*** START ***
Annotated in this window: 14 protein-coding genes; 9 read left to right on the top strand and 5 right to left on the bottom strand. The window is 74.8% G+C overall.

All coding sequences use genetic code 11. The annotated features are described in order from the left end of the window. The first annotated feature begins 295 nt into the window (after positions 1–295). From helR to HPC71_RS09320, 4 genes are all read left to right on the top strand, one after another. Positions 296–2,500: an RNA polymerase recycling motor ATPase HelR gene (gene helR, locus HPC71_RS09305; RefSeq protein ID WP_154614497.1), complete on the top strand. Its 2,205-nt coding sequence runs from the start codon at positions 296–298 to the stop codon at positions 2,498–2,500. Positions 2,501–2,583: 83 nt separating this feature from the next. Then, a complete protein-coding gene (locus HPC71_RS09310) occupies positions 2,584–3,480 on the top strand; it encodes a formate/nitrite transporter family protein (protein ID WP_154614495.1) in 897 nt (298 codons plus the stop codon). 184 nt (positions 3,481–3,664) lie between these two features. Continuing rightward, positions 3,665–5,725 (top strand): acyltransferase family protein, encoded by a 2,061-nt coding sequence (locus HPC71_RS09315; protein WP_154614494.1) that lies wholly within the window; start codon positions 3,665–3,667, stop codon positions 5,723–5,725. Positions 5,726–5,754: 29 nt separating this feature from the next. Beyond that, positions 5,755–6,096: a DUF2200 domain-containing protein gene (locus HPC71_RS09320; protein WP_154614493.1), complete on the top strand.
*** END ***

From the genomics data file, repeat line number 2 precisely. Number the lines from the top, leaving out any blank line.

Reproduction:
All coding sequences use genetic code 11. The annotated features are described in order from the left end of the window. The first annotated feature begins 295 nt into the window (after positions 1–295). From helR to HPC71_RS09320, 4 genes are all read left to right on the top strand, one after another. Positions 296–2,500: an RNA polymerase recycling motor ATPase HelR gene (gene helR, locus HPC71_RS09305; RefSeq protein ID WP_154614497.1), complete on the top strand. Its 2,205-nt coding sequence runs from the start codon at positions 296–298 to the stop codon at positions 2,498–2,500. Positions 2,501–2,583: 83 nt separating this feature from the next. Then, a complete protein-coding gene (locus HPC71_RS09310) occupies positions 2,584–3,480 on the top strand; it encodes a formate/nitrite transporter family protein (protein ID WP_154614495.1) in 897 nt (298 codons plus the stop codon). 184 nt (positions 3,481–3,664) lie between these two features. Continuing rightward, positions 3,665–5,725 (top strand): acyltransferase family protein, encoded by a 2,061-nt coding sequence (locus HPC71_RS09315; protein WP_154614494.1) that lies wholly within the window; start codon positions 3,665–3,667, stop codon positions 5,723–5,725. Positions 5,726–5,754: 29 nt separating this feature from the next. Beyond that, positions 5,755–6,096: a DUF2200 domain-containing protein gene (locus HPC71_RS09320; protein WP_154614493.1), complete on the top strand.